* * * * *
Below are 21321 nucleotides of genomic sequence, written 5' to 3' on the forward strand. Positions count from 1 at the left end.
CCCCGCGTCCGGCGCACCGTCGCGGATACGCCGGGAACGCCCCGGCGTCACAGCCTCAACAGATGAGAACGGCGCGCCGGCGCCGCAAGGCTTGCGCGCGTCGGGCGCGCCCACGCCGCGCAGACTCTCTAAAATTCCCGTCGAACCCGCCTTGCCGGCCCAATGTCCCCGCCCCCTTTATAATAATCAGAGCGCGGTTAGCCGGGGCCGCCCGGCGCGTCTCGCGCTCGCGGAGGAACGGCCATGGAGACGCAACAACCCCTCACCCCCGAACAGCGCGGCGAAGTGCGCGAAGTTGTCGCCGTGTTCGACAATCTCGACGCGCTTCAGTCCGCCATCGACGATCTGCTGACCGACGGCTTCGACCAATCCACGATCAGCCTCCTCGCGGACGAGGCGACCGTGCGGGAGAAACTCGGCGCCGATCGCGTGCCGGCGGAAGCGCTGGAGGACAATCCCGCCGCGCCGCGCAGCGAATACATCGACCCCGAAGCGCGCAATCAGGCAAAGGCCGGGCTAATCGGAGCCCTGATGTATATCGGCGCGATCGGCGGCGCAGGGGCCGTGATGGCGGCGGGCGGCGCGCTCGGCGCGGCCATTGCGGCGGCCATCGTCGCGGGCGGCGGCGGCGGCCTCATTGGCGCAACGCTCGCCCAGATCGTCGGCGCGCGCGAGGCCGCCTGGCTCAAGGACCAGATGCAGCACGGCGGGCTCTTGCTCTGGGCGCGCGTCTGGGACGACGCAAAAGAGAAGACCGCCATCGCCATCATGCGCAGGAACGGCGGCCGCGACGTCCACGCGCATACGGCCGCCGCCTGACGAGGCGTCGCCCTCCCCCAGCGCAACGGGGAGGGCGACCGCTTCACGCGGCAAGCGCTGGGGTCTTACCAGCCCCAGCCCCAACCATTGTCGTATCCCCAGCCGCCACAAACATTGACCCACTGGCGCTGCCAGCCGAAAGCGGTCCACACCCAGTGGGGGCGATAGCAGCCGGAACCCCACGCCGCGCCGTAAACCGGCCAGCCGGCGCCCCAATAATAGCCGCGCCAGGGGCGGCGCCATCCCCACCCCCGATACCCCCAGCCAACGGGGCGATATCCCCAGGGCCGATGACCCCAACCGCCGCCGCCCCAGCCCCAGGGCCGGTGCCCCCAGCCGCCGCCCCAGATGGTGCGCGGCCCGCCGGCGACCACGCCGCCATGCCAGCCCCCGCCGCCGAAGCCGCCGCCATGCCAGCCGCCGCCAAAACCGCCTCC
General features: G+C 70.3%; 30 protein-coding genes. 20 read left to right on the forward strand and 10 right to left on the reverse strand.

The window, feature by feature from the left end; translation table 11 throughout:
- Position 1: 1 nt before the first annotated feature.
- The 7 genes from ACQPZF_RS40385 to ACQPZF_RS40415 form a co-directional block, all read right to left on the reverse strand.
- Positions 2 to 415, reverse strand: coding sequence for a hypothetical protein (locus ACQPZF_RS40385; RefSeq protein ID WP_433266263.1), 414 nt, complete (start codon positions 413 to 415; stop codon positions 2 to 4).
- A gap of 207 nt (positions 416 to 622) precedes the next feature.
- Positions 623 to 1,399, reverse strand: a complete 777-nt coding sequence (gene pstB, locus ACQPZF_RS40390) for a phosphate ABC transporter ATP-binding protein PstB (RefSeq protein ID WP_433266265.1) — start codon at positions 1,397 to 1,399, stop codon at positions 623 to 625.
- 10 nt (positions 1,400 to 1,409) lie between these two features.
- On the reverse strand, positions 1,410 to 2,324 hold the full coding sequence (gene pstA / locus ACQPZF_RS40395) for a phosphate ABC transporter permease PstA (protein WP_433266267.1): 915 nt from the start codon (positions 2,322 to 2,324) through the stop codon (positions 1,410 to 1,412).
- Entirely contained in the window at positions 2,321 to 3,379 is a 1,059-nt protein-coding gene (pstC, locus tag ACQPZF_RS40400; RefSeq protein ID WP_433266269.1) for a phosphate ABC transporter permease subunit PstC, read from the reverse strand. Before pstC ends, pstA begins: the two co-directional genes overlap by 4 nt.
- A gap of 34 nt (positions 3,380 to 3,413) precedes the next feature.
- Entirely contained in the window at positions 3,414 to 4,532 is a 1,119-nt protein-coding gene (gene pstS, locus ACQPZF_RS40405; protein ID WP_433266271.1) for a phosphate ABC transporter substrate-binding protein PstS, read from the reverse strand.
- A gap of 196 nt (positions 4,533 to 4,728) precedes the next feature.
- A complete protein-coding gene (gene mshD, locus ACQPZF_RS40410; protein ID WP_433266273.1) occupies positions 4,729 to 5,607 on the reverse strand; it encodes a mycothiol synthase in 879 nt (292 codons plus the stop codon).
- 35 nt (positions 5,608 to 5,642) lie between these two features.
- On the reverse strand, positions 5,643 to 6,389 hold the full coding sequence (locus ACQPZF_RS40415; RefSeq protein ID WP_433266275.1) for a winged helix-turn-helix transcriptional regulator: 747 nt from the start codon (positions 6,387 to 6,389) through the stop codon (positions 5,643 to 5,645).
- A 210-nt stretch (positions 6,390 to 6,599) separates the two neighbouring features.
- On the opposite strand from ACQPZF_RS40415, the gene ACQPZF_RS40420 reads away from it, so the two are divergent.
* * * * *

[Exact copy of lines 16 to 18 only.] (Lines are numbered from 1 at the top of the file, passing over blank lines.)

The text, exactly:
- A complete protein-coding gene (gene mshD, locus ACQPZF_RS40410; protein ID WP_433266273.1) occupies positions 4,729 to 5,607 on the reverse strand; it encodes a mycothiol synthase in 879 nt (292 codons plus the stop codon).
- 35 nt (positions 5,608 to 5,642) lie between these two features.
- On the reverse strand, positions 5,643 to 6,389 hold the full coding sequence (locus ACQPZF_RS40415; RefSeq protein ID WP_433266275.1) for a winged helix-turn-helix transcriptional regulator: 747 nt from the start codon (positions 6,387 to 6,389) through the stop codon (positions 5,643 to 5,645).